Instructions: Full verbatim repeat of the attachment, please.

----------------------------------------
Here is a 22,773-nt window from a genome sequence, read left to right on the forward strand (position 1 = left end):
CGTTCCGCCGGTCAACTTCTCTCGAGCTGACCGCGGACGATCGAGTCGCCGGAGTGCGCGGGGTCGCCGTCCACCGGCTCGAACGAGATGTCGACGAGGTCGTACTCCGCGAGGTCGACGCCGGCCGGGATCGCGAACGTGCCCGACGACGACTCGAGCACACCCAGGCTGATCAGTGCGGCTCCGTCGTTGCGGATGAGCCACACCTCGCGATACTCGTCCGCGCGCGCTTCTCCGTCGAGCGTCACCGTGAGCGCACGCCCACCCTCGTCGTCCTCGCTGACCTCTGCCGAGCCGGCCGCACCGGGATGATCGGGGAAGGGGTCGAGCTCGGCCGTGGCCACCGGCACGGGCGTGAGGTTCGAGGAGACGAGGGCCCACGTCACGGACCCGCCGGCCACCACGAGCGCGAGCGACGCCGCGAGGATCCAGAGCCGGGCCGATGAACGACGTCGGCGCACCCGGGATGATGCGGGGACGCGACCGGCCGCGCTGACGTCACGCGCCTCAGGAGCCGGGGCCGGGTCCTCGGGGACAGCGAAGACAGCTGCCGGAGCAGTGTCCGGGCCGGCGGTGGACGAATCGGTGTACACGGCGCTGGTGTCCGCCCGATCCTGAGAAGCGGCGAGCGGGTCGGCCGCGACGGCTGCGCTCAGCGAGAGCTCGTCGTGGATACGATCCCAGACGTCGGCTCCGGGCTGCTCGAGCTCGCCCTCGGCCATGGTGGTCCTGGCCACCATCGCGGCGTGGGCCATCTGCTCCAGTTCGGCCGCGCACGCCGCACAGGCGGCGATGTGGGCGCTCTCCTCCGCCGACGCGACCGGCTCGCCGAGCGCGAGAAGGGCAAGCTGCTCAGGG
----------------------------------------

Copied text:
Here is a 22,773-nt window from a genome sequence, read left to right on the forward strand (position 1 = left end):
CGTTCCGCCGGTCAACTTCTCTCGAGCTGACCGCGGACGATCGAGTCGCCGGAGTGCGCGGGGTCGCCGTCCACCGGCTCGAACGAGATGTCGACGAGGTCGTACTCCGCGAGGTCGACGCCGGCCGGGATCGCGAACGTGCCCGACGACGACTCGAGCACACCCAGGCTGATCAGTGCGGCTCCGTCGTTGCGGATGAGCCACACCTCGCGATACTCGTCCGCGCGCGCTTCTCCGTCGAGCGTCACCGTGAGCGCACGCCCACCCTCGTCGTCCTCGCTGACCTCTGCCGAGCCGGCCGCACCGGGATGATCGGGGAAGGGGTCGAGCTCGGCCGTGGCCACCGGCACGGGCGTGAGGTTCGAGGAGACGAGGGCCCACGTCACGGACCCGCCGGCCACCACGAGCGCGAGCGACGCCGCGAGGATCCAGAGCCGGGCCGATGAACGACGTCGGCGCACCCGGGATGATGCGGGGACGCGACCGGCCGCGCTGACGTCACGCGCCTCAGGAGCCGGGGCCGGGTCCTCGGGGACAGCGAAGACAGCTGCCGGAGCAGTGTCCGGGCCGGCGGTGGACGAATCGGTGTACACGGCGCTGGTGTCCGCCCGATCCTGAGAAGCGGCGAGCGGGTCGGCCGCGACGGCTGCGCTCAGCGAGAGCTCGTCGTGGATACGATCCCAGACGTCGGCTCCGGGCTGCTCGAGCTCGCCCTCGGCCATGGTGGTCCTGGCCACCATCGCGGCGTGGGCCATCTGCTCCAGTTCGGCCGCGCACGCCGCACAGGCGGCGATGTGGGCGCTCTCCTCCGCCGACGCGACCGGCTCGCCGAGCGCGAGAAGGGCAAGCTGCTCAGGG